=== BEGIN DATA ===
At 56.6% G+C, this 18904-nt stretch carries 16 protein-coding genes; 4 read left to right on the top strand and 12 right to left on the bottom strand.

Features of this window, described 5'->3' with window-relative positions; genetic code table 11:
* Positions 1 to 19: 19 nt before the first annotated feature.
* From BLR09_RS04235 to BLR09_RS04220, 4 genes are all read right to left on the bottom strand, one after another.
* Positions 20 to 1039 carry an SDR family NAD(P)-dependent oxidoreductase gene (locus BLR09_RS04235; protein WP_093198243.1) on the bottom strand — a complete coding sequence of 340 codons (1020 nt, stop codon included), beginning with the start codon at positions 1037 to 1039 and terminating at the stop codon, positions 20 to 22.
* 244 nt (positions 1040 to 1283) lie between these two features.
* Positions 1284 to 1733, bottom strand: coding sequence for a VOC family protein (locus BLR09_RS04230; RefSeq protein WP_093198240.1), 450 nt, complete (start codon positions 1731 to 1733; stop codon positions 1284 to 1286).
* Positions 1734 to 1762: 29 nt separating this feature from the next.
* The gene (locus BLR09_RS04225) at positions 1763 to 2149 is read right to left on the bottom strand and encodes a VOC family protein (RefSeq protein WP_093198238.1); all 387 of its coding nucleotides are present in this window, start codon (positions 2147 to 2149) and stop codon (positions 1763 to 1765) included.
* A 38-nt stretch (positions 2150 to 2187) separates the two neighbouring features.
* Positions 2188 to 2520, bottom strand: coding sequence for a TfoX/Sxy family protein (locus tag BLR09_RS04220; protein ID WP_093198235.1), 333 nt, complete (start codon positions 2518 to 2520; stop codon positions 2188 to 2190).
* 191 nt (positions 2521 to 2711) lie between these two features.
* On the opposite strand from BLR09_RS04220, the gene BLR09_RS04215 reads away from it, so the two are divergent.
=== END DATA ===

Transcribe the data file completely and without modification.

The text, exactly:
At 56.6% G+C, this 18904-nt stretch carries 16 protein-coding genes; 4 read left to right on the top strand and 12 right to left on the bottom strand.

Features of this window, described 5'->3' with window-relative positions; genetic code table 11:
* Positions 1 to 19: 19 nt before the first annotated feature.
* From BLR09_RS04235 to BLR09_RS04220, 4 genes are all read right to left on the bottom strand, one after another.
* Positions 20 to 1039 carry an SDR family NAD(P)-dependent oxidoreductase gene (locus BLR09_RS04235; protein WP_093198243.1) on the bottom strand — a complete coding sequence of 340 codons (1020 nt, stop codon included), beginning with the start codon at positions 1037 to 1039 and terminating at the stop codon, positions 20 to 22.
* 244 nt (positions 1040 to 1283) lie between these two features.
* Positions 1284 to 1733, bottom strand: coding sequence for a VOC family protein (locus BLR09_RS04230; RefSeq protein WP_093198240.1), 450 nt, complete (start codon positions 1731 to 1733; stop codon positions 1284 to 1286).
* Positions 1734 to 1762: 29 nt separating this feature from the next.
* The gene (locus BLR09_RS04225) at positions 1763 to 2149 is read right to left on the bottom strand and encodes a VOC family protein (RefSeq protein WP_093198238.1); all 387 of its coding nucleotides are present in this window, start codon (positions 2147 to 2149) and stop codon (positions 1763 to 1765) included.
* A 38-nt stretch (positions 2150 to 2187) separates the two neighbouring features.
* Positions 2188 to 2520, bottom strand: coding sequence for a TfoX/Sxy family protein (locus tag BLR09_RS04220; protein ID WP_093198235.1), 333 nt, complete (start codon positions 2518 to 2520; stop codon positions 2188 to 2190).
* 191 nt (positions 2521 to 2711) lie between these two features.
* On the opposite strand from BLR09_RS04220, the gene BLR09_RS04215 reads away from it, so the two are divergent.